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Xbox 360 Game Review – Gears of War: Judgment

Gears of War: Judgment is actually the fourth release in six years in the exclusive Xbox 360-only series, and this time, Marcus and Dom step aside to give Baird and Cole the limelight.

Apparently before the whole affair began, Damon Baird was just a wiseass lieutenant in command of Kilo Squad, with Gears regular Augustus “Cole Train” Cole. Along with the two other members of his team, he fights the Locusts in the first few battles of the war in and around Halvo Bay, the city at the center of the action. If you like blasting aliens in the face with your sawed-off shotgun, you’ll find a lot to like in this one.

With the conclusion of the Gears trilogy, which eliminated the Locust and Lambent threat (and killed off several characters, notably Marcus Fenix’s brother and sidekick Dom in Gears of War 3) and saw humans struggling to rebuild their planet, the story had ended, but apparently game developer Epic Studios and new additional developer People Can Fly decided they had a lot more stories to tell in that universe. So they went back to the very beginning, and came up with the prequel story of Kilo Squad, on trial for treason as the game begins. We have more of the same action and madness that is the hallmark of the Gears franchise, and some new stuff.

Essentially a prequel that starts 14 years before the first Gears of War, Judgment starts with our four protagonists, Baird, Cole, Onyx Academy cadet Sophia Hendricks and seasoned veteran and COG conscript Garron Paduk, in chains, appearing before a COG tribunal to answer some charges that we will come to know about as the game plays on. Gears of War: Judgment unveils itself in a series of flashbacks as our heroes testify as to their doings in the battles that take place. In the aftermath of Emergence Day, the first Locust and Lambent strike against humanity, Kilo Squad has to defy orders to save the planet from the enemy.

Amid the tired old mechanics, there are several new things that Gears of War: Judgment comes up with, and they are mostly winners. For one, there is the new multiplayer objective-oriented mode called OverRun that lets teams of five players alternate between COG soldiers and the alien enemy Locusts, and it’s the first time a competitive, class-based experience has been introduced in Gears of War. Another first is Free-For-All: up to nine players can compete for survival, even COG soldiers against COG soldiers, and is a do-anything-you-can battle for solo dominance, throwing out everything you know about team play this time.

Another new thing in Judgment is the use of the optional Declassified Missions, which is essentially a game modifier that adds challenges to your standard missions, like time limits, adding special objectives or forcing you to complete the missions with only a select number of weapons or limited ammunition. These modifiers give an added boost to your rankings, which come up with every mission. You also experience more challenging gaming situations, achievements and scenarios by uncovering critical information during the mission.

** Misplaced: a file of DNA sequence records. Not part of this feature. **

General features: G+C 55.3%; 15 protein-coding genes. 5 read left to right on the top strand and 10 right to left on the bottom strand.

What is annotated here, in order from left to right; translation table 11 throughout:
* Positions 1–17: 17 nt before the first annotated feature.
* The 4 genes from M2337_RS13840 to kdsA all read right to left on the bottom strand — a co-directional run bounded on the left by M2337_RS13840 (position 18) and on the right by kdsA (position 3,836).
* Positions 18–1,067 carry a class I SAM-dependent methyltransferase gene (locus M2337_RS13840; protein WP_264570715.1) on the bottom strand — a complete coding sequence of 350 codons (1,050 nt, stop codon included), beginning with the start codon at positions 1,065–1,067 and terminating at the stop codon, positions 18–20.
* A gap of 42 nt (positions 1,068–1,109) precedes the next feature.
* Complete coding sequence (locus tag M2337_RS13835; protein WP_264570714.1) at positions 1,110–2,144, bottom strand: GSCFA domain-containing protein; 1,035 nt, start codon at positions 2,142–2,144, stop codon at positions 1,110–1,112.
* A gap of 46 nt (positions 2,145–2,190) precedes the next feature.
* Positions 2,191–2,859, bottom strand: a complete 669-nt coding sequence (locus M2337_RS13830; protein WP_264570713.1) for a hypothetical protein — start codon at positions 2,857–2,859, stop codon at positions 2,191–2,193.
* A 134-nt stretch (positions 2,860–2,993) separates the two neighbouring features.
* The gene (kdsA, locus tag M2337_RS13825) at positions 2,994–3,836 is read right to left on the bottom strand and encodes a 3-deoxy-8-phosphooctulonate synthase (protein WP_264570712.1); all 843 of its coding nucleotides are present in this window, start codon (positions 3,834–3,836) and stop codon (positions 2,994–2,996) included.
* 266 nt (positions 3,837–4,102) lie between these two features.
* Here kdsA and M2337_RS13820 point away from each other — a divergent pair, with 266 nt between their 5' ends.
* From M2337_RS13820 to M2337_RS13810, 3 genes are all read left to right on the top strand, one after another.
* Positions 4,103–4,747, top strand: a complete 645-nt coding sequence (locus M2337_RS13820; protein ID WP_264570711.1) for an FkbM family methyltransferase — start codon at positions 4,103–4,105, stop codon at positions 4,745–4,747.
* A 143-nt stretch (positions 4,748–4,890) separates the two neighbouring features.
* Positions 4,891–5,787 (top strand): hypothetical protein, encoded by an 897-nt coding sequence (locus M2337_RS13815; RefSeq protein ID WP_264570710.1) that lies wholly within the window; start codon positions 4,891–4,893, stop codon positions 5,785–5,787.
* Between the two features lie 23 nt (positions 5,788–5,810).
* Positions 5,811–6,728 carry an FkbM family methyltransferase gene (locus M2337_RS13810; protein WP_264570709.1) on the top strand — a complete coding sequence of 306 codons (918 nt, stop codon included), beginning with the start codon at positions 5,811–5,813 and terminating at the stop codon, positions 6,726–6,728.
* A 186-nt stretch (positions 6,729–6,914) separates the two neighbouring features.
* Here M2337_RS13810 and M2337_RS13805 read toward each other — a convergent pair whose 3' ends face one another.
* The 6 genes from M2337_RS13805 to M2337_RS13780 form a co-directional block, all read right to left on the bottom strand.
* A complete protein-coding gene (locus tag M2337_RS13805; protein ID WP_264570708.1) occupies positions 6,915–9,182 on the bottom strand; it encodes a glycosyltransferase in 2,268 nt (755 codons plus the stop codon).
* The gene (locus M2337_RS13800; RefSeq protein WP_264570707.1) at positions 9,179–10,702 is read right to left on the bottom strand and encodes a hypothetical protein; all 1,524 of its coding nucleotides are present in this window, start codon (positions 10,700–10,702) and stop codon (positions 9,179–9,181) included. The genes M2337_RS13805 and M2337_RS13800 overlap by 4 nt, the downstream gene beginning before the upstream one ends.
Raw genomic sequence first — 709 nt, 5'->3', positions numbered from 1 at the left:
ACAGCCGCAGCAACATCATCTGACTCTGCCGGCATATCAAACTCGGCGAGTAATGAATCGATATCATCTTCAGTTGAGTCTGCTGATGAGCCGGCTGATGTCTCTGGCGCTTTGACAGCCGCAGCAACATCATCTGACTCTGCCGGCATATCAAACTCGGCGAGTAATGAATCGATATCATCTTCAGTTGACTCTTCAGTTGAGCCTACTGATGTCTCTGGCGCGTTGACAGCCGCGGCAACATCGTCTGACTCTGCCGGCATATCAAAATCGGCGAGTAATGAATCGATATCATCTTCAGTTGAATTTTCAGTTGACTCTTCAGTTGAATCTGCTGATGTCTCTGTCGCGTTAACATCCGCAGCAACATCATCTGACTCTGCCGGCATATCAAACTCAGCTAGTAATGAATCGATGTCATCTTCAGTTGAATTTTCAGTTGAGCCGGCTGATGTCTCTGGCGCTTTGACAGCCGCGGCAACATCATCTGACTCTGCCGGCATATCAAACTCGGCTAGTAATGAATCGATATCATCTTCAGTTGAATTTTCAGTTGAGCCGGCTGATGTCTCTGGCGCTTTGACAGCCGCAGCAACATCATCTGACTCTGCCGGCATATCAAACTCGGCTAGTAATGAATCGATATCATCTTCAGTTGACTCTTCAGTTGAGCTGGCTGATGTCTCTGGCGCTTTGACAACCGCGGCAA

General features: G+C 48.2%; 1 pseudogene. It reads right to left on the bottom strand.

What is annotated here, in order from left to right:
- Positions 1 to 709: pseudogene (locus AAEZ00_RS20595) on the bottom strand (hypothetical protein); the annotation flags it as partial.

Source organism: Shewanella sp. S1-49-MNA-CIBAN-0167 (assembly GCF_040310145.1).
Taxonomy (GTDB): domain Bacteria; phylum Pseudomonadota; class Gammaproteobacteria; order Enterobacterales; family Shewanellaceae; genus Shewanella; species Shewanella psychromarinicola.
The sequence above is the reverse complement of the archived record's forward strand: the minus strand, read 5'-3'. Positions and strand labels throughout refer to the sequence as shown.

The game unfolds as we hear the testimonies of the various characters, and you take the character that is doing the testimony, and you relive that character’s moments as the character goes through his/her story. You get slightly different character qualities this way: the wisecracking Baird, the reliable Cole, the hesitant Sophia, and the bitter, angry Paduk. You play through around six or seven missions per character in the single-player campaign. Multiplayer, like I’ve said before, has plenty of new stuff for you, and some improvements to old stuff: for example, Horde Mode is now known as Survival Mode, with some slight changes.

(One thing that has always bothered me about the Gears of War series is the fact that you literally had a hard time dying. You got shot down, and your teammates can revive you and bring you back as long as it’s within the generous time limit the game gives you. If your teammates aren’t within easy reach and can’t get to you right away, your health slowly degenerates until you die, but that hardly happens. That feature is still in this fourth iteration, and it sorta still rankles with me. Kinda.)

I’m still in the middle of the game and haven’t finished it yet (hey, it just came out a coupla Tuesdays ago), so I can’t give you the full, complete skinny on Gears of War: Judgment yet (I’m currently in the first few missions in Cole’s Testimony, after going through Baird’s, Sophia’s and Paduk’s), but I think it’s a great first look at this latest edition of the Gears franchise. There’s an additional single-player campaign called Aftermath, which goes through a missing mission from Gears of War 3 involving Baird and Cole, but I have yet to get to it.

When I finish, and if I find some other things about the game I think you should know about, I’ll be back with an update. But for now, we’re all good. Wish me luck.



Adel Gabot is a freelance writer, editor, teacher and Palanca award-winning fictionist. In his spare time he loves Macs, his iPad and iPhone, old Sean Connery 007 movies, Stephen King books, his Kindle Paperwhite, his Nexus 7, his video games, Green Tea ice cream, Aeropressed coffee and a good Merlot. His favorite noodles: Ma Mon Luk mami.

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